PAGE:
It was Boat Show weekend in Clayton, and on the island we were planning to hold the Sunday service outdoors at Aunt Jane’s Bay.   On Saturday morning when we awoke, the weather looked very threatening. We were sure rain was going to spoil all the plans. I always hate to blame God for all the disasters or bad luck in the world, so I don’t know that I can praise God for the beautiful weekend we actually had. But I do anyway!  As early as Friday, with blue-sky overhead and in bright sunshine, handsome wooden boats began to ply their ways through the Middle Channel that flows by the north side of Grindstone.  Surely some of them were headed for Jolly Island.  It was an elegant parade. At about the same time plain little fiberglass boats began to pull into Thurso Bay for the weekend.  We all, old, young, middle class or highbrow, enjoyed the sun and moderate temperatures.


Clayton was crowded.  A lot of people from the island work in the marinas on the mainland, and they came home hot, sweaty, and ready to rest, but glad for a successful day both for the merchants in town and for the marinas . Brenda Slate described the chaos that reigns at Remar when everyone tries to dock, find a bathroom, get their boats out all at once, and on and on…But Remar’s Audrey Lashomb, delivered some more afghans for us to sell over here on the island, and, when we stoppped by on Saturday, Hungerford’s had the package we were looking for. So chaos or not everything proceeds in order.


At the church on Saturday afternoon Debby Donaldson practiced with her daughters, Jacie and Stephanie, and Sarah and Jesse Beer and two of their friends from Kingston for the liturgical dance they were going to do to celebrate Communion at the annual Aunt Jane’s Bay service which is always held on the lawn of the old Brooks residence overlooking the river and  the  hills of Clayton. Some of the north-siders went to the boat show, but a lot of us, when the necessary shopping was finished, enjoyed the quiet of the back side of the island, and swam in the blue water which is now a perfect temperature.  At one point in late afternoon, clouds gathered in the northern sky and thunder rolled around for a bit, but no rain interrupted my swim or the arrival of the Leannas at Bertha’s farmhouse where the Cummings were already awaiting them.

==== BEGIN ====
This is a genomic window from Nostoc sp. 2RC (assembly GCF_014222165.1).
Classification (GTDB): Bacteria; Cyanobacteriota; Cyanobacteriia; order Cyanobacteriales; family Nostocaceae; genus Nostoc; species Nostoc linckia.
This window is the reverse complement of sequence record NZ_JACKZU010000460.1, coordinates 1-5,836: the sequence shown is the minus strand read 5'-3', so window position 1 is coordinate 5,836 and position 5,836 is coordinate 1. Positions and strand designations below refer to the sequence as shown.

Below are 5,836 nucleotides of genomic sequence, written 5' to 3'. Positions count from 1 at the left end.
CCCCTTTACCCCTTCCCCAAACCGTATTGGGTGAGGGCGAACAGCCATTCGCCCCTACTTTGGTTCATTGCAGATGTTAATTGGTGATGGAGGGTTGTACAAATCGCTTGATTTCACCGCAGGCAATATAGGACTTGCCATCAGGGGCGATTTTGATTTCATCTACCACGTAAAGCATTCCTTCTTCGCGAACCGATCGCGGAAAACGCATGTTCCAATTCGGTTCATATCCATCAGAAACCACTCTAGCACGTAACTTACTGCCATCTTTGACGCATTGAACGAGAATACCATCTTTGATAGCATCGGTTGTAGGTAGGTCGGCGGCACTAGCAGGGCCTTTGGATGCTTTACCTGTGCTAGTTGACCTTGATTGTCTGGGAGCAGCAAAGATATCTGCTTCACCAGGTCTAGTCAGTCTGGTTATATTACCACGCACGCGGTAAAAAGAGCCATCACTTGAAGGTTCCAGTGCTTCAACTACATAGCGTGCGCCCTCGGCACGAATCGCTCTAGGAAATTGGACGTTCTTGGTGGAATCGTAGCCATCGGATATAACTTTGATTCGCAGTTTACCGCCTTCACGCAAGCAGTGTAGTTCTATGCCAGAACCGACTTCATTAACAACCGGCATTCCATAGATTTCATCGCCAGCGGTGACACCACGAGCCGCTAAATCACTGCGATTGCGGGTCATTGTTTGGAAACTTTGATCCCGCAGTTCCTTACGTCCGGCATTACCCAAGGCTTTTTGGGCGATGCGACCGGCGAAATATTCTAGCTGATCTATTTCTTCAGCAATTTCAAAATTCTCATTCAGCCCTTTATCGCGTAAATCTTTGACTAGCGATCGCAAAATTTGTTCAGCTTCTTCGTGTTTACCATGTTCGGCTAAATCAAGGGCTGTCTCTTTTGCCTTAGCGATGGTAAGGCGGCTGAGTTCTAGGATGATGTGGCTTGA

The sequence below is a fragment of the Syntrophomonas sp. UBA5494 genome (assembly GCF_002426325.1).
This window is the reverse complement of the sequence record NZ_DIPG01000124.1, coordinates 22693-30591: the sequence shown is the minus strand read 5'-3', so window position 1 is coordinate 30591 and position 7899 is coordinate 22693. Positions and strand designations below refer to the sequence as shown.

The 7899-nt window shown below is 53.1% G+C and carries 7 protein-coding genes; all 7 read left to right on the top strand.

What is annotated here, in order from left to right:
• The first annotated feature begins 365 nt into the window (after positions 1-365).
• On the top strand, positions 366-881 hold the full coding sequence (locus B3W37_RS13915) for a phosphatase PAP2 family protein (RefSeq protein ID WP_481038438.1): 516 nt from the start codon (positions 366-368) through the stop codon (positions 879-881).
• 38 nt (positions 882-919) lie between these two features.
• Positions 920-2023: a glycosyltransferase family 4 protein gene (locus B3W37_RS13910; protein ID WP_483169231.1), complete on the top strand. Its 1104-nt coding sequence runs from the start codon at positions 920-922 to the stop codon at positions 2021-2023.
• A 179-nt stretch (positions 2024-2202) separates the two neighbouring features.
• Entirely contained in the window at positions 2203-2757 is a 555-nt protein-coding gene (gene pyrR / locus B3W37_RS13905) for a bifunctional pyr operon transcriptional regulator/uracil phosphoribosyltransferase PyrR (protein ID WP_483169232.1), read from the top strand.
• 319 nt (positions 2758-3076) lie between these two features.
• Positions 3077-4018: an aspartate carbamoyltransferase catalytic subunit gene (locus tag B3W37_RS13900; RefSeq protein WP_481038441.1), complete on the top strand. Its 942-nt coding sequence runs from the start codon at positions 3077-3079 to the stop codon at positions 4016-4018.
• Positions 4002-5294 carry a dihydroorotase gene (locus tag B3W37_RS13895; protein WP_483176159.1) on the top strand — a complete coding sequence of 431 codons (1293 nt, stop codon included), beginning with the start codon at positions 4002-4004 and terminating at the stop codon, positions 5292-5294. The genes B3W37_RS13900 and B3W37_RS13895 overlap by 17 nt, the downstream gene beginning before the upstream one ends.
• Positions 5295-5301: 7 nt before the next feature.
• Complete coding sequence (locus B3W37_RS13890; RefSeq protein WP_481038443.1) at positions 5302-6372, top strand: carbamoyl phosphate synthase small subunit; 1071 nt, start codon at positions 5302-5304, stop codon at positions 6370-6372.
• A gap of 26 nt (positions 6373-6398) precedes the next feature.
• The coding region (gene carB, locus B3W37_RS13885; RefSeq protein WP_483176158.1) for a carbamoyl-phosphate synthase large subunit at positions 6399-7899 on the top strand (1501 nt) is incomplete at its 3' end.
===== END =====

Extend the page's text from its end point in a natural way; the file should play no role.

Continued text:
By nighttime, people were ready for the weekly dance.  Ray John’s Band was set up and playing by nine o’clock and a crowd was already gathering. When Sarah Beer said it was a good dance, I asked her why. She thought a moment and answered, “Because a lot of people danced”.  And everyone said, yes, that was true, a lot of people danced.  When Bubby called two square dances a little after midnight, four circles came out on the floor!  So the old time dances are still danced, and young people still do love their lilting friendly motion.  We didn’t get up to the hall on Saturday night because we were awaiting a telephone call from our son, John, who was driving in from Michigan with Phoebe and her twin sisters, Anna and Eliza.  More thunder also made the walk up the hill seem unpleasant.  I usually love looking at the stars, especially as we walk down toward home. The Leannas, next door to us, did go up and one of the girls won the fifty-fifty drawing! Next week the Kopy Kats will make music for the fun in the hall.